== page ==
Who Is at Risk for High Blood Pressure?High blood pressure (HBP) is a common condition. In the United States, about 1 in 3 adults has HBP.Certain traits, conditions, and habits—known as risk factors—can raise your risk for HBP. The major risk factors for HBP are described below.Older Age: Blood pressure tends to rise with age. If you're a male older than 45 or a female older than 55, you're at increased risk for HBP. Over half of all Americans aged 60 and older have HBP.Isolated systolic hypertension (ISH) is the most common form of HBP in older adults. ISH occurs when only systolic blood pressure (the top number) is high. About 2 out of 3 people over age 60 with HBP have ISH.HBP doesn't have to be a routine part of aging. You can take steps to keep your blood pressure at a normal level. (For more information, go to "How Is High Blood Pressure Treated?")Race/Ethnicity: HBP can affect anyone. However, it's more common in African American adults than in Caucasian or Hispanic American adults. In relation to these groups, African Americans: Tend to get HBP earlier in life, Often have more severe HBP, Are more likely to be aware that they have HBP and to get treatment, Are less likely than Caucasians and about as likely as Hispanic Americans to achieve target control levels with HBP treatment, Have higher rates than Caucasians of early death from HBP-related problems, such as coronary heart disease, stroke, and kidney failure.HBP risks vary among different groups of Hispanic American adults. For instance, Puerto Rican American adults have higher rates of HBP-related death than all other Hispanic groups and Caucasians. However, Cuban Americans have lower rates of HBP-related death than Caucasians.Overweight or Obesity: You're more likely to develop prehypertension or HBP if you're overweight or obese. The terms "overweight" and "obesity" refer to body weight that's greater than what is considered healthy for a certain height.Gender: Fewer adult women have HBP than adult men. But, younger women (aged 18–59) are more likely than men to be aware of and get treatment for HBP. Women aged 60 and older are as likely as men to be aware of and treated for HBP. However, among treated women aged 60 and older, blood pressure control is lower than it is in men in the same age group.Family History: A family history of HBP raises your risk for the condition. Long-lasting stress also can put you at risk for HBP.Modifiable risk factors: Abnormal blood lipid levels, that is high total cholesterol, high levels of triglycerides, high levels of low-density lipoprotein or low levels of high-density lipoprotein (HDL) cholesterol all increase the risk of heart disease and stroke. Changing to a healthy diet, exercise and medication can modify your blood lipid profile.Tobacco use, whether it is smoking or chewing tobacco, increases risks of cardiovascular disease. The risk is especially high if you started smoking when young, smoke heavily or are a woman. Passive smoking is also a risk factor for cardiovascular disease. Stopping tobacco use can reduce your risk of cardiovascular disease significantly, no matter how long you have smoked.Physical inactivity increases the risk of heart disease and stroke by 50%. Obesity is a major risk for cardiovascular disease and predisposes you to diabetes. Diabetes is a risk factor for cardiovascular disease.A diet high in saturated fat increases the risk of heart disease and stroke. It is estimated to cause about 31% of coronary heart disease and 11% of stroke worldwide.Having one to two alcohol drinks a day may lead to a 30% reduction in heart disease, but above this level alcohol consumption will damage the heart muscle.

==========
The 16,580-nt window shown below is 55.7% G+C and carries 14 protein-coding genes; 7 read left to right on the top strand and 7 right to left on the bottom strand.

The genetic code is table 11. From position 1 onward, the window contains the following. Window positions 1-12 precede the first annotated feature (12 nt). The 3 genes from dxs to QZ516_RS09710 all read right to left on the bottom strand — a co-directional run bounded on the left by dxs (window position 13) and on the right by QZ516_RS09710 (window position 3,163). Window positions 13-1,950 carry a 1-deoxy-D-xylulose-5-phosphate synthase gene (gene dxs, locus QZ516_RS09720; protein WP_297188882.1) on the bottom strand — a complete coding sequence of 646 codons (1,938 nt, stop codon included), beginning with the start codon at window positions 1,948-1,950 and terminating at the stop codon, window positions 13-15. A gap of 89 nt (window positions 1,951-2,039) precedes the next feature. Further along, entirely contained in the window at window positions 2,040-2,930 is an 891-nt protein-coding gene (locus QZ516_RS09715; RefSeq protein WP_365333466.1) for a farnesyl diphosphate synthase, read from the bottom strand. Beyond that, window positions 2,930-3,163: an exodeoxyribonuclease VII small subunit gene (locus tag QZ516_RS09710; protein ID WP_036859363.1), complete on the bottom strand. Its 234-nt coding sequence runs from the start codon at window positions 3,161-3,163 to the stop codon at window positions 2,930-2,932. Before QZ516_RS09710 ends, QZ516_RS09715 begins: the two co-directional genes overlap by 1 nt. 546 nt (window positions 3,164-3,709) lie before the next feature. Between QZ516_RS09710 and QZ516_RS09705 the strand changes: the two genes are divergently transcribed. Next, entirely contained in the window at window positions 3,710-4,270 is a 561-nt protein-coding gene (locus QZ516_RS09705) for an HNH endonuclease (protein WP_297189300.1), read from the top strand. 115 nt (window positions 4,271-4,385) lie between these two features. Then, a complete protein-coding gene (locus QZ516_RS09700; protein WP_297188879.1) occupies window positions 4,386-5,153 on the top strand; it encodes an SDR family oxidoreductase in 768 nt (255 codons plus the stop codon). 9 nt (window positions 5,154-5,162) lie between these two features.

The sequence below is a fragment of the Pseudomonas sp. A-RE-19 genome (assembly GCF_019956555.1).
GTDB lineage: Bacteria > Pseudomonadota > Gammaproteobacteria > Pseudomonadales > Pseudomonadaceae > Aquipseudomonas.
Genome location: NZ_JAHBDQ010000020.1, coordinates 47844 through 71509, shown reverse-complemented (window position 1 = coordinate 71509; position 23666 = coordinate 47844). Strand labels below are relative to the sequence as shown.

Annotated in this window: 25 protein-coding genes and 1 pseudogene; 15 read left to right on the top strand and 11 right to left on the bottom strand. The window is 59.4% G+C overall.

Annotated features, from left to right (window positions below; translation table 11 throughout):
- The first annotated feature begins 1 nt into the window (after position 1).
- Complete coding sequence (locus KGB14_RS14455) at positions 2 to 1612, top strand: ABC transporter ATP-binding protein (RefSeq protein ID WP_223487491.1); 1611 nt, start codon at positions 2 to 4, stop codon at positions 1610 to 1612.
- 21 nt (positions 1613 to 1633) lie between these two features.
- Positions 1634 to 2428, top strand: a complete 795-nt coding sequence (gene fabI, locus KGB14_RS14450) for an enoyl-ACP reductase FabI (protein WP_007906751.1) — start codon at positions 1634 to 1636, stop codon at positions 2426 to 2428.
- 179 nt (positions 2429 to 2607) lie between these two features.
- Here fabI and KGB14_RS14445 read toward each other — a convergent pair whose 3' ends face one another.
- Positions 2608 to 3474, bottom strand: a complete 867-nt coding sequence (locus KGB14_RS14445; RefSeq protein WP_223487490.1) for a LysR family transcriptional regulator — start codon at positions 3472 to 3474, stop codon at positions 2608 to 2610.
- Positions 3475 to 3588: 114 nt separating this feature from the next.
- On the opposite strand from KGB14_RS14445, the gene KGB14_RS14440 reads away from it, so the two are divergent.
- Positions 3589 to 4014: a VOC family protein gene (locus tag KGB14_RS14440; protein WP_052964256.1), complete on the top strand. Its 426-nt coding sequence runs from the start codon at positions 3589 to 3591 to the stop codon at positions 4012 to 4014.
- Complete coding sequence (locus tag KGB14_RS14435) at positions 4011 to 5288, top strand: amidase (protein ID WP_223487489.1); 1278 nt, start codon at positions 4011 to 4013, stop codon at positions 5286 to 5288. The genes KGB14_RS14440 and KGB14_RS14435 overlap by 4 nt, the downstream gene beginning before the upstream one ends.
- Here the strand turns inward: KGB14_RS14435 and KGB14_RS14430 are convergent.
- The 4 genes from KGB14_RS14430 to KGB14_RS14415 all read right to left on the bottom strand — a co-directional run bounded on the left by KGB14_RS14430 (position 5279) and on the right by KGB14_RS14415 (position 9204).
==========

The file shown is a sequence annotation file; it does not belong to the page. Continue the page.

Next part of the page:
Many Americans are becoming overweight or obese. These conditions can lead to chronic diseases such as high blood pressure, diabetes, stroke, cancer, and diseases of the gallbladder, heart, and lungs. Such diseases can reduce the quality of life and can also lead to death. BodyMass Index (BMI) is one of the commonly used measures of obesity. Body Mass Index (BMI) is a number calculated from a person's weight and height. BMI provides a reliable indicator of body fatness for most people and is used to screen for weight categories that may lead to health problems.BMI values between 18.5 and 24.9 are considered “normal” or “healthy” weight. BMI values between 25 and 29.9 are considered “overweight” and 30 and above are considered “obese.” BMIs above 25 are unhealthy and have been shown to increase the risk of certain chronic diseases. BMIs under 18.5 are considered “underweight.For most people, BMI provides a good measure of obesity. However, BMI does not provide actual information on body composition (i.e. the proportions of muscle, bone, fat, and other tissues that make up a person’s total body weight), and may not be the most appropriate indicator to determine health status for certain groups of people. For example, athletes with dense bones and well developed muscles or people with large body frames may be obese by BMI standards (i.e. they have BMIs greater than 30), but yet have little body fat. On the other hand, inactive people may seem to have acceptable weights when, in fact, they may have too much body fat.